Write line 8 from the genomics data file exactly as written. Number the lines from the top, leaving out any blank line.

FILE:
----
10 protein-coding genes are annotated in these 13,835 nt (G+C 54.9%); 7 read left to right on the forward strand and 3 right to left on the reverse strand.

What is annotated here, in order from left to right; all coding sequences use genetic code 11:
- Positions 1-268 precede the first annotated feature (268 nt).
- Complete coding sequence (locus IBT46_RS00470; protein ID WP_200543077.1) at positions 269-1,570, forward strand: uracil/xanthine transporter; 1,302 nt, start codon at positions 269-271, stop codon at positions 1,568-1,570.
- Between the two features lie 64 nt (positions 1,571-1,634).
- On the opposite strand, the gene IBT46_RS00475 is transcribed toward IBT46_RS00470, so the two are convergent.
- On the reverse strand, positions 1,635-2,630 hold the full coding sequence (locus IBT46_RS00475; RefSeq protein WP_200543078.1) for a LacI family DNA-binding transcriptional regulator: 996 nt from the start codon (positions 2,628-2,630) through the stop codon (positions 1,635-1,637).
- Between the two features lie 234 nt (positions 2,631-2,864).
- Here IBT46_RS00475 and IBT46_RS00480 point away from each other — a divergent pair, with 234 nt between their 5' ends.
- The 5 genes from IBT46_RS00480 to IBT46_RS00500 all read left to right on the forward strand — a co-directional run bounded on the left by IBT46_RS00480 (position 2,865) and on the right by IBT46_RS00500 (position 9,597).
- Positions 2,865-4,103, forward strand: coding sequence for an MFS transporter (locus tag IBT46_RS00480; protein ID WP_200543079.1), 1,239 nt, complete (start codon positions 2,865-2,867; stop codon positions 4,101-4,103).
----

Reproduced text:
- Between the two features lie 234 nt (positions 2,631-2,864).